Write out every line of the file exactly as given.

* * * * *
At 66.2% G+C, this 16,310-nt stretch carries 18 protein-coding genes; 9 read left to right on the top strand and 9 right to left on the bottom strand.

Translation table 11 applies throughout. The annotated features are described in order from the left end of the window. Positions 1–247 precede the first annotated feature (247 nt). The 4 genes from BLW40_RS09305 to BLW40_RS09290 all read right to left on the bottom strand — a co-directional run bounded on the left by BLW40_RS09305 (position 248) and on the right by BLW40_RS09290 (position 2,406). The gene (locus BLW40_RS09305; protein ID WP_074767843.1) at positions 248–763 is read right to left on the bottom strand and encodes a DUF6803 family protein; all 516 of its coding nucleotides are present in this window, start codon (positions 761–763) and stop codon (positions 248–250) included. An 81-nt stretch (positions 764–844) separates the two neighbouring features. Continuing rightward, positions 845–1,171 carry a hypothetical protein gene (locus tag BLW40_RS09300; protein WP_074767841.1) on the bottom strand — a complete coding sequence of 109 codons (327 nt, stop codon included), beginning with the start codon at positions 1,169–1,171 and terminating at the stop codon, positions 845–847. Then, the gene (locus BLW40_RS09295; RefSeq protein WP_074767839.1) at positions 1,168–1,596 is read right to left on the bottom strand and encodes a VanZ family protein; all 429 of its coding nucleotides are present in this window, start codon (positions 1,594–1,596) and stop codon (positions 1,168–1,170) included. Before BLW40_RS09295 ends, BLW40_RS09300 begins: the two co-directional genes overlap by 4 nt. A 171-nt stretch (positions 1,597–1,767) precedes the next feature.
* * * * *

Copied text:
At 66.2% G+C, this 16,310-nt stretch carries 18 protein-coding genes; 9 read left to right on the top strand and 9 right to left on the bottom strand.

Translation table 11 applies throughout. The annotated features are described in order from the left end of the window. Positions 1–247 precede the first annotated feature (247 nt). The 4 genes from BLW40_RS09305 to BLW40_RS09290 all read right to left on the bottom strand — a co-directional run bounded on the left by BLW40_RS09305 (position 248) and on the right by BLW40_RS09290 (position 2,406). The gene (locus BLW40_RS09305; protein ID WP_074767843.1) at positions 248–763 is read right to left on the bottom strand and encodes a DUF6803 family protein; all 516 of its coding nucleotides are present in this window, start codon (positions 761–763) and stop codon (positions 248–250) included. An 81-nt stretch (positions 764–844) separates the two neighbouring features. Continuing rightward, positions 845–1,171 carry a hypothetical protein gene (locus tag BLW40_RS09300; protein WP_074767841.1) on the bottom strand — a complete coding sequence of 109 codons (327 nt, stop codon included), beginning with the start codon at positions 1,169–1,171 and terminating at the stop codon, positions 845–847. Then, the gene (locus BLW40_RS09295; RefSeq protein WP_074767839.1) at positions 1,168–1,596 is read right to left on the bottom strand and encodes a VanZ family protein; all 429 of its coding nucleotides are present in this window, start codon (positions 1,594–1,596) and stop codon (positions 1,168–1,170) included. Before BLW40_RS09295 ends, BLW40_RS09300 begins: the two co-directional genes overlap by 4 nt. A 171-nt stretch (positions 1,597–1,767) precedes the next feature.